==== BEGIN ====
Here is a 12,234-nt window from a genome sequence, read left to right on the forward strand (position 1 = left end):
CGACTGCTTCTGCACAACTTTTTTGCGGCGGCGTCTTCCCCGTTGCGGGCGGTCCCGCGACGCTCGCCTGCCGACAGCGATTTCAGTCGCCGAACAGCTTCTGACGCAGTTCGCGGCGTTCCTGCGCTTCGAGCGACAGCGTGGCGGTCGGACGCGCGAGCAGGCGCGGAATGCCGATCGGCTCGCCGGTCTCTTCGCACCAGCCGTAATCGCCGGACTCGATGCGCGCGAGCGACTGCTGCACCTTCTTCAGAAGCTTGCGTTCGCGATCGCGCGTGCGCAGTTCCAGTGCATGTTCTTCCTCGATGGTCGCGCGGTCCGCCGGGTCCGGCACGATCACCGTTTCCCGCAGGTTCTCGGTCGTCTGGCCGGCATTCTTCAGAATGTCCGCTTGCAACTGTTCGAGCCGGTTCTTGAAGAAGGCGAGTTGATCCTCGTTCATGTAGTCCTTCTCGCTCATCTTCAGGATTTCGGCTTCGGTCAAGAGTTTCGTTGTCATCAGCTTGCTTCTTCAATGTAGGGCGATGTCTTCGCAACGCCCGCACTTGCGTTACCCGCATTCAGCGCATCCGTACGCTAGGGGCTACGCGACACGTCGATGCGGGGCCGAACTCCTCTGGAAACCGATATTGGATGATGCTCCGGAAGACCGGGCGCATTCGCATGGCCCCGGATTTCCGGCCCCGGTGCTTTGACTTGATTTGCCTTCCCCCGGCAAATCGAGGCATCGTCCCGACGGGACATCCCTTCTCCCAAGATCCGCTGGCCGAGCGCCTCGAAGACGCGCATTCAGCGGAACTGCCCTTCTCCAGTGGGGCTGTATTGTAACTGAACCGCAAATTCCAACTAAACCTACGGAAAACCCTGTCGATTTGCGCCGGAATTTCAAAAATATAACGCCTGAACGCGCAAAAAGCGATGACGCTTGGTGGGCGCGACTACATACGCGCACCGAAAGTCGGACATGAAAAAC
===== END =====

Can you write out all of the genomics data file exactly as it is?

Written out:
Here is a 12,234-nt window from a genome sequence, read left to right on the forward strand (position 1 = left end):
CGACTGCTTCTGCACAACTTTTTTGCGGCGGCGTCTTCCCCGTTGCGGGCGGTCCCGCGACGCTCGCCTGCCGACAGCGATTTCAGTCGCCGAACAGCTTCTGACGCAGTTCGCGGCGTTCCTGCGCTTCGAGCGACAGCGTGGCGGTCGGACGCGCGAGCAGGCGCGGAATGCCGATCGGCTCGCCGGTCTCTTCGCACCAGCCGTAATCGCCGGACTCGATGCGCGCGAGCGACTGCTGCACCTTCTTCAGAAGCTTGCGTTCGCGATCGCGCGTGCGCAGTTCCAGTGCATGTTCTTCCTCGATGGTCGCGCGGTCCGCCGGGTCCGGCACGATCACCGTTTCCCGCAGGTTCTCGGTCGTCTGGCCGGCATTCTTCAGAATGTCCGCTTGCAACTGTTCGAGCCGGTTCTTGAAGAAGGCGAGTTGATCCTCGTTCATGTAGTCCTTCTCGCTCATCTTCAGGATTTCGGCTTCGGTCAAGAGTTTCGTTGTCATCAGCTTGCTTCTTCAATGTAGGGCGATGTCTTCGCAACGCCCGCACTTGCGTTACCCGCATTCAGCGCATCCGTACGCTAGGGGCTACGCGACACGTCGATGCGGGGCCGAACTCCTCTGGAAACCGATATTGGATGATGCTCCGGAAGACCGGGCGCATTCGCATGGCCCCGGATTTCCGGCCCCGGTGCTTTGACTTGATTTGCCTTCCCCCGGCAAATCGAGGCATCGTCCCGACGGGACATCCCTTCTCCCAAGATCCGCTGGCCGAGCGCCTCGAAGACGCGCATTCAGCGGAACTGCCCTTCTCCAGTGGGGCTGTATTGTAACTGAACCGCAAATTCCAACTAAACCTACGGAAAACCCTGTCGATTTGCGCCGGAATTTCAAAAATATAACGCCTGAACGCGCAAAAAGCGATGACGCTTGGTGGGCGCGACTACATACGCGCACCGAAAGTCGGACATGAAAAAC